The holy man had a dream or, in other words, he had a vision. In this dream a man appears to him dressed in a white robe and invites him to go with him. He accepts and does so but after a while he finds himself surrounded by a dark and dreary waste. He continues to walk but he is still in the dark after many hours. The man is afraid and alone and the only option he has is to pray his God for help.
And it comes to pass that after he prays he beholds a large and spacious field and in the field a tree with a beautiful fruit hanging from its ripe branches. He reaches the tree and, hungry and tired, partakes of the fruit of the tree. The fruit is sweet and delicious and white of a whiteness the holy man has never seen before. He is so taken by the flavour and beauty of this fruit that he wants to share it with his family. He turns around and sees a river nearby running along the tree. And he looks to see the source of the river and sees his wife and some of his children. They look like they do not know what to do. They seem lost. The holy man then waves at them and so they join him and partake of the fruit and rejoice with him. He soon realizes that some of his children are missing and he becomes worried for them. He finally sees them and waves at them to join but they do not.
The holy man is very sad. He notices an iron rod that extends for the length of the river leading to the beautiful tree. He also notices a strait and narrow path next to the iron rod leading to the tree as well. And next to the path there is also another spacious field so vast that it could contain the whole world. There are people all around, a numberless concourse of people. And many are trying to press forward to reach the path in order to get to the tree and obtain the fruit. They come forth and commence to walk the path and an exceedingly great mist of darkness arises and some of those who have started their way lose it and wander off the path becoming lost. Others get a hold of the iron rod and, clinging to it, make it to the tree. They partake of the fruit but then cast their eyes about as they feel ashamed. The holy man does not understand but as he casts his eyes about too, he sees, on the other side of the river, a great and spacious building filled with people of all ages and gender and they are mocking and pointing their fingers to those partaking of the fruit. The holy man now understands that those that have tasted the fruit are ashamed because of all the scoffing and fall away into forbidden paths and get lost.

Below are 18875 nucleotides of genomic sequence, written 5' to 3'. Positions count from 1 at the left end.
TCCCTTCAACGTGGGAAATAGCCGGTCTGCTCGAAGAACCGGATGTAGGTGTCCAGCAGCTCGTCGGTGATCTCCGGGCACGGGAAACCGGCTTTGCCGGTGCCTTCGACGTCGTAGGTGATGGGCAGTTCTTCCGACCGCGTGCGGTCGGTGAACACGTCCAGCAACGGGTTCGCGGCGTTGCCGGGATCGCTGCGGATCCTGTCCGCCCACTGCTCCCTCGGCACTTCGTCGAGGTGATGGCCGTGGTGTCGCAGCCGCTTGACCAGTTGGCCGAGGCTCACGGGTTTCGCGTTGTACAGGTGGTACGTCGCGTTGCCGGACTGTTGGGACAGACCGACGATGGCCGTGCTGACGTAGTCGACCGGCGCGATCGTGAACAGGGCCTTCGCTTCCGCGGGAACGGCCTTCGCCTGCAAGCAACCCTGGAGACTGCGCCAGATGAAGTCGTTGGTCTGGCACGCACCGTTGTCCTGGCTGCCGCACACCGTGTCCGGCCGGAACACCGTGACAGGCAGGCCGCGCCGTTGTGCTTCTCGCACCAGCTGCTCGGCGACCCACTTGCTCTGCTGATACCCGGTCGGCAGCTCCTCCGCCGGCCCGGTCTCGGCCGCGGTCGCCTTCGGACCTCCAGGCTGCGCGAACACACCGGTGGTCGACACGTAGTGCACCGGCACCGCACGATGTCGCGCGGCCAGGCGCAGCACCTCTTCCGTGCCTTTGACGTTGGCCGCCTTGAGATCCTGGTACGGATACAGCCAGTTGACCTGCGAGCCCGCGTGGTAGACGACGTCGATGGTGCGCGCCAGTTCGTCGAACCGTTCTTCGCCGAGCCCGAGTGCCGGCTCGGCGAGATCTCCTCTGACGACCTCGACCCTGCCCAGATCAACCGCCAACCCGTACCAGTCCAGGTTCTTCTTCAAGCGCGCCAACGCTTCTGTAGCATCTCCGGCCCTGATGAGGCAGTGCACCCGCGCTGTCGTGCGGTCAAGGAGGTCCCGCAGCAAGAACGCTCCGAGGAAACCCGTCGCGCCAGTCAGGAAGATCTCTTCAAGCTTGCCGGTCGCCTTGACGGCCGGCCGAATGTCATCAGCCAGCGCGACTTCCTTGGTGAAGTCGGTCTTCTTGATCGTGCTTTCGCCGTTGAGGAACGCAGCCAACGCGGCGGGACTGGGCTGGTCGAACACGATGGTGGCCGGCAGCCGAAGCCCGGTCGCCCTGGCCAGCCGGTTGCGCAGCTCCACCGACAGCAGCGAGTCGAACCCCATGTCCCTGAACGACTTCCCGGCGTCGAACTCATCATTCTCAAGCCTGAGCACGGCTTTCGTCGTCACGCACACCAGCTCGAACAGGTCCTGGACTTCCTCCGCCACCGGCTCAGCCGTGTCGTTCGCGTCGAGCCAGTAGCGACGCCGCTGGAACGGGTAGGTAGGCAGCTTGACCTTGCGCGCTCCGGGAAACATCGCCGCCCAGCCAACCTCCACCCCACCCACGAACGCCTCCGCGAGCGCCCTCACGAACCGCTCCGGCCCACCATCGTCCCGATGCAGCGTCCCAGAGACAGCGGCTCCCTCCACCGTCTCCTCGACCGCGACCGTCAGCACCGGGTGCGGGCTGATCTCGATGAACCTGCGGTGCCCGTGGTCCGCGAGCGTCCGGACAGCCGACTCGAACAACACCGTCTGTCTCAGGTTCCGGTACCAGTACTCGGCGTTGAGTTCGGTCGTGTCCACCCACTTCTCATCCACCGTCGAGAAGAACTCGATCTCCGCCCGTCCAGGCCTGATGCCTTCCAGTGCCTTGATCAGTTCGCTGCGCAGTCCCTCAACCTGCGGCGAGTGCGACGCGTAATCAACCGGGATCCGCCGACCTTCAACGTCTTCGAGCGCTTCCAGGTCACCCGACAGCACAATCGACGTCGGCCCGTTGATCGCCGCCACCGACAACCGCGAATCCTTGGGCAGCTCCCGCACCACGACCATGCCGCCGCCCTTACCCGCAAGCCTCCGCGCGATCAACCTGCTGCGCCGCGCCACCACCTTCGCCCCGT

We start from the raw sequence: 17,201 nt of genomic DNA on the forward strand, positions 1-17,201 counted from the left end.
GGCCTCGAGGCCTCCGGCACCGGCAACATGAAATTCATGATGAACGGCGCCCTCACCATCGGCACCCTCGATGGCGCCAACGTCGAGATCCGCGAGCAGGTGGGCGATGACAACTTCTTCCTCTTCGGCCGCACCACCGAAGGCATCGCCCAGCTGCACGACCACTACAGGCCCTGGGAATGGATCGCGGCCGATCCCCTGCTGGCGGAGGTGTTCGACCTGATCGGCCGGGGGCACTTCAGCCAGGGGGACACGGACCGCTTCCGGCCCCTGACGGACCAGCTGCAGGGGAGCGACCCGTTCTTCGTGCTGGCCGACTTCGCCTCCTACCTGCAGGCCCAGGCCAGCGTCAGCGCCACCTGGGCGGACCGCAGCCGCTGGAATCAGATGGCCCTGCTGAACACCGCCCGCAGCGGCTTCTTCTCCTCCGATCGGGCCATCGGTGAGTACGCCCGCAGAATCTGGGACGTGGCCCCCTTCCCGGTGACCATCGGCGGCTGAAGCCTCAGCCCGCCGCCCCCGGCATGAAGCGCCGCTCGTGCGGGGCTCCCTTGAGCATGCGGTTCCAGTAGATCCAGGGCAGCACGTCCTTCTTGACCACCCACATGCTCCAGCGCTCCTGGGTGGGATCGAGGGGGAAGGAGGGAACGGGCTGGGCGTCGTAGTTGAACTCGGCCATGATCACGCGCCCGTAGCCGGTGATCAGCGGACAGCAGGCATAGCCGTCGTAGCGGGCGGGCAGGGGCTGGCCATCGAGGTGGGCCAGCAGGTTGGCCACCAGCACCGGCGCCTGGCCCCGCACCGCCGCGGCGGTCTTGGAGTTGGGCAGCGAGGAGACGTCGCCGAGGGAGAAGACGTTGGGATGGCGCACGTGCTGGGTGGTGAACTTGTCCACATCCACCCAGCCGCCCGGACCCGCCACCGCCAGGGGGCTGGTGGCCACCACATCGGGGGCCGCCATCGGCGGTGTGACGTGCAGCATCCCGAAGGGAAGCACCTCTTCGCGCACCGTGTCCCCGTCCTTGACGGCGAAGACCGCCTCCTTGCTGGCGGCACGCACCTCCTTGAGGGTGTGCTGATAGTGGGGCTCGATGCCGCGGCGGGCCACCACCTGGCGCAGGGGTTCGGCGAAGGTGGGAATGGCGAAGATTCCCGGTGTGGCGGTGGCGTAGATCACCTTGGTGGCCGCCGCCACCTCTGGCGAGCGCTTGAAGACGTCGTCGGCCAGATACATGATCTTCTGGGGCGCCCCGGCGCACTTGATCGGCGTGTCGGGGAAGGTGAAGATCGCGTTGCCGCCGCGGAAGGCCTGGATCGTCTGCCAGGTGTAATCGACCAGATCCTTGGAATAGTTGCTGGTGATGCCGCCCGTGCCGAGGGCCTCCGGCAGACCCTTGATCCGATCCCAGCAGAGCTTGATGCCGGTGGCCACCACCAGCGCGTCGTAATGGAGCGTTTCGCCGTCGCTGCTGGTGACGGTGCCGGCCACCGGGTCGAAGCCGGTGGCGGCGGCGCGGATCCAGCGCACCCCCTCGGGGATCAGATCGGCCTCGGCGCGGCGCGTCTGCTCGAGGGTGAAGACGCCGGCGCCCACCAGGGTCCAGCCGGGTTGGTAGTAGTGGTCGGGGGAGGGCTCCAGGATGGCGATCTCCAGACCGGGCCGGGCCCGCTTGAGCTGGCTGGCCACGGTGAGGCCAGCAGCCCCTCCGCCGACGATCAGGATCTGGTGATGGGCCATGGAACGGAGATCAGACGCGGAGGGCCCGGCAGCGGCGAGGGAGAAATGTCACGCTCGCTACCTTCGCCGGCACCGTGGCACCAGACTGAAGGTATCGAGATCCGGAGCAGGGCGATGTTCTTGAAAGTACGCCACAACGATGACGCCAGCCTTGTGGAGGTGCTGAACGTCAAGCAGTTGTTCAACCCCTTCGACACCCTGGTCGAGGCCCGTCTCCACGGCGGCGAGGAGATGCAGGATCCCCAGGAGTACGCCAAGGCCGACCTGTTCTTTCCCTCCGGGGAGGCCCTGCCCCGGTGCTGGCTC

The holy man sees many other people doing all sorts of things. Some gets a hold of the iron rod and arrive to the tree, partake of the fruit and rest, tired but content. Others go directly to the great and spacious building not even trying to get to the tree. Many drown in the river and others get lost wandering on strange roads.
This simple story tells us that as leaders and individuals in our respective areas, we always have choices. It also tells us that in order to reach our goals we have to focus and persevere or, in other words, hold steadfast to the iron rod. The path is strait and narrow and so we will have to endure afflictions, trials and tribulation but the reward is sweet and beautiful, just like the fruit of the story.
We will also have to endure peer pressure and the temptation of following the easy path, the path of least resistance. Quick fixes and easy gain will not bring to enduring happiness or the satisfying, filling sensation of having worked hard to reach our goals.
The author John C. Maxwell wrote: ‘Security provides the foundation of leadership. When we feel insecure, we drift from our mission whenever trouble arrives. We must feel secure when people stop liking us, when funding drops, when morale dips, or when others reject us. If we don`t feel secure, fear will eventually cause us to sabotage our leadership.`
Always remember who you are and hold steadfast to the iron road. The fruit will come and will be sweet and beautiful.